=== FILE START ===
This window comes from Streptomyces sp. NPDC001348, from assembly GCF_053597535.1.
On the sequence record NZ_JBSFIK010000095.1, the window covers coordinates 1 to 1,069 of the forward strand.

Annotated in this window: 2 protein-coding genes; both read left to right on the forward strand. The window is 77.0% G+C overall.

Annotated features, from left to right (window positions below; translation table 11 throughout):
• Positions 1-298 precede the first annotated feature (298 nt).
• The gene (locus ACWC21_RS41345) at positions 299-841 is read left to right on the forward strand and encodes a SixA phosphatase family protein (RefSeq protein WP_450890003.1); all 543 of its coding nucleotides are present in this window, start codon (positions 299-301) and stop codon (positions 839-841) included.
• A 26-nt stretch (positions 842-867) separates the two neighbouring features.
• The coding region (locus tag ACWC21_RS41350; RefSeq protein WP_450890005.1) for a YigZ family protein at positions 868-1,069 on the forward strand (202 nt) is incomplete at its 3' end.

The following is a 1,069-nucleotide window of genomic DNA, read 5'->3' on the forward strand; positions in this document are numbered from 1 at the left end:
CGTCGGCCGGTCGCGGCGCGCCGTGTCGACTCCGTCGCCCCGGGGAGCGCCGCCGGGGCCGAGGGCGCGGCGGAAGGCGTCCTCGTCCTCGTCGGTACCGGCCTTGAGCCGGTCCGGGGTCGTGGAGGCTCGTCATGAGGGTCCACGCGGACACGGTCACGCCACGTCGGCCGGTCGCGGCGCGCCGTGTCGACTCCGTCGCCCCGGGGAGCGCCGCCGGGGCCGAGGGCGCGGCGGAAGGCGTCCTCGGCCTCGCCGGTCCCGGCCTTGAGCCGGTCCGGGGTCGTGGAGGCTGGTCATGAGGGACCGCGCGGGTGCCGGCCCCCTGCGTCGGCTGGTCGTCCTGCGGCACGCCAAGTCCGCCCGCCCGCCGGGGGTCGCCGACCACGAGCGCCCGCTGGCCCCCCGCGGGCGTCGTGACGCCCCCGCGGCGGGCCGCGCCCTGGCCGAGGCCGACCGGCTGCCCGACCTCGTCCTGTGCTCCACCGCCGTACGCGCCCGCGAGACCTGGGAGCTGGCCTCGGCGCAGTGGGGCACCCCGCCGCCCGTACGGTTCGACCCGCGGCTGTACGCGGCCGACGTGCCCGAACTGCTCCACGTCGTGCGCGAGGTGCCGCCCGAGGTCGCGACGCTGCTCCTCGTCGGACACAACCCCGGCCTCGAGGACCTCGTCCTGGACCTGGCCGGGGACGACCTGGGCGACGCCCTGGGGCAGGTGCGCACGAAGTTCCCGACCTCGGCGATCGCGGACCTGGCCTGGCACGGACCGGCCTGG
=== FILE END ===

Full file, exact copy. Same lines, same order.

This window comes from Streptomyces sp. NPDC001348, from assembly GCF_053597535.1.
On the sequence record NZ_JBSFIK010000095.1, the window covers coordinates 1 to 1,069 of the forward strand.

Annotated in this window: 2 protein-coding genes; both read left to right on the forward strand. The window is 77.0% G+C overall.

Annotated features, from left to right (window positions below; translation table 11 throughout):
• Positions 1-298 precede the first annotated feature (298 nt).
• The gene (locus ACWC21_RS41345) at positions 299-841 is read left to right on the forward strand and encodes a SixA phosphatase family protein (RefSeq protein WP_450890003.1); all 543 of its coding nucleotides are present in this window, start codon (positions 299-301) and stop codon (positions 839-841) included.
• A 26-nt stretch (positions 842-867) separates the two neighbouring features.
• The coding region (locus tag ACWC21_RS41350; RefSeq protein WP_450890005.1) for a YigZ family protein at positions 868-1,069 on the forward strand (202 nt) is incomplete at its 3' end.

The following is a 1,069-nucleotide window of genomic DNA, read 5'->3' on the forward strand; positions in this document are numbered from 1 at the left end:
CGTCGGCCGGTCGCGGCGCGCCGTGTCGACTCCGTCGCCCCGGGGAGCGCCGCCGGGGCCGAGGGCGCGGCGGAAGGCGTCCTCGTCCTCGTCGGTACCGGCCTTGAGCCGGTCCGGGGTCGTGGAGGCTCGTCATGAGGGTCCACGCGGACACGGTCACGCCACGTCGGCCGGTCGCGGCGCGCCGTGTCGACTCCGTCGCCCCGGGGAGCGCCGCCGGGGCCGAGGGCGCGGCGGAAGGCGTCCTCGGCCTCGCCGGTCCCGGCCTTGAGCCGGTCCGGGGTCGTGGAGGCTGGTCATGAGGGACCGCGCGGGTGCCGGCCCCCTGCGTCGGCTGGTCGTCCTGCGGCACGCCAAGTCCGCCCGCCCGCCGGGGGTCGCCGACCACGAGCGCCCGCTGGCCCCCCGCGGGCGTCGTGACGCCCCCGCGGCGGGCCGCGCCCTGGCCGAGGCCGACCGGCTGCCCGACCTCGTCCTGTGCTCCACCGCCGTACGCGCCCGCGAGACCTGGGAGCTGGCCTCGGCGCAGTGGGGCACCCCGCCGCCCGTACGGTTCGACCCGCGGCTGTACGCGGCCGACGTGCCCGAACTGCTCCACGTCGTGCGCGAGGTGCCGCCCGAGGTCGCGACGCTGCTCCTCGTCGGACACAACCCCGGCCTCGAGGACCTCGTCCTGGACCTGGCCGGGGACGACCTGGGCGACGCCCTGGGGCAGGTGCGCACGAAGTTCCCGACCTCGGCGATCGCGGACCTGGCCTGGCACGGACCGGCCTGG